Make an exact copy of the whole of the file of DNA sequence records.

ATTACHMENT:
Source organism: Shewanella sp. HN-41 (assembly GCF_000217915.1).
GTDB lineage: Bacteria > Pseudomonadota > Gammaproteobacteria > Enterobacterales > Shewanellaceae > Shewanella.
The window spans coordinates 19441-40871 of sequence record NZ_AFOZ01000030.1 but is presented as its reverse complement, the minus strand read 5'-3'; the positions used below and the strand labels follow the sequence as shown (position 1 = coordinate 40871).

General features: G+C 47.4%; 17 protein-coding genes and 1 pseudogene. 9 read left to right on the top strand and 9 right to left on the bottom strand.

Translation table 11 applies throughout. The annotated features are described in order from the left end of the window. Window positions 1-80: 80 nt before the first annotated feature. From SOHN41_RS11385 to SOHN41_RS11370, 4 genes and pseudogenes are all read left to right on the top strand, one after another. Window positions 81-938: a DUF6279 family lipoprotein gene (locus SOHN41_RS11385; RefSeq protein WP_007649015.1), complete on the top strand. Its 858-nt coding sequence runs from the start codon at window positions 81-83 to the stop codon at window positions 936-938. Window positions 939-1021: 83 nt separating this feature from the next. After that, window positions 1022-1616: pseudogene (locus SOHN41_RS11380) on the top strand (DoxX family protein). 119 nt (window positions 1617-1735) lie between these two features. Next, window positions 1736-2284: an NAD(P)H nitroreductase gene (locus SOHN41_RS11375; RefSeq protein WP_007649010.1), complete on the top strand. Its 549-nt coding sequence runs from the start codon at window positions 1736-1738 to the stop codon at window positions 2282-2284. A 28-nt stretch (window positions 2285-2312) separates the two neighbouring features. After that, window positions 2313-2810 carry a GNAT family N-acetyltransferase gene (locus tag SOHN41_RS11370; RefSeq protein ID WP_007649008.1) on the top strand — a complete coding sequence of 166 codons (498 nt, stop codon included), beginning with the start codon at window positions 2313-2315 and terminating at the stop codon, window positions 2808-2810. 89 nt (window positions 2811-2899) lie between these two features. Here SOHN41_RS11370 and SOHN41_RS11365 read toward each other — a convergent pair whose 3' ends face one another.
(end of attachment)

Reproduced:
Source organism: Shewanella sp. HN-41 (assembly GCF_000217915.1).
GTDB lineage: Bacteria > Pseudomonadota > Gammaproteobacteria > Enterobacterales > Shewanellaceae > Shewanella.
The window spans coordinates 19441-40871 of sequence record NZ_AFOZ01000030.1 but is presented as its reverse complement, the minus strand read 5'-3'; the positions used below and the strand labels follow the sequence as shown (position 1 = coordinate 40871).

General features: G+C 47.4%; 17 protein-coding genes and 1 pseudogene. 9 read left to right on the top strand and 9 right to left on the bottom strand.

Translation table 11 applies throughout. The annotated features are described in order from the left end of the window. Window positions 1-80: 80 nt before the first annotated feature. From SOHN41_RS11385 to SOHN41_RS11370, 4 genes and pseudogenes are all read left to right on the top strand, one after another. Window positions 81-938: a DUF6279 family lipoprotein gene (locus SOHN41_RS11385; RefSeq protein WP_007649015.1), complete on the top strand. Its 858-nt coding sequence runs from the start codon at window positions 81-83 to the stop codon at window positions 936-938. Window positions 939-1021: 83 nt separating this feature from the next. After that, window positions 1022-1616: pseudogene (locus SOHN41_RS11380) on the top strand (DoxX family protein). 119 nt (window positions 1617-1735) lie between these two features. Next, window positions 1736-2284: an NAD(P)H nitroreductase gene (locus SOHN41_RS11375; RefSeq protein WP_007649010.1), complete on the top strand. Its 549-nt coding sequence runs from the start codon at window positions 1736-1738 to the stop codon at window positions 2282-2284. A 28-nt stretch (window positions 2285-2312) separates the two neighbouring features. After that, window positions 2313-2810 carry a GNAT family N-acetyltransferase gene (locus tag SOHN41_RS11370; RefSeq protein ID WP_007649008.1) on the top strand — a complete coding sequence of 166 codons (498 nt, stop codon included), beginning with the start codon at window positions 2313-2315 and terminating at the stop codon, window positions 2808-2810. 89 nt (window positions 2811-2899) lie between these two features. Here SOHN41_RS11370 and SOHN41_RS11365 read toward each other — a convergent pair whose 3' ends face one another.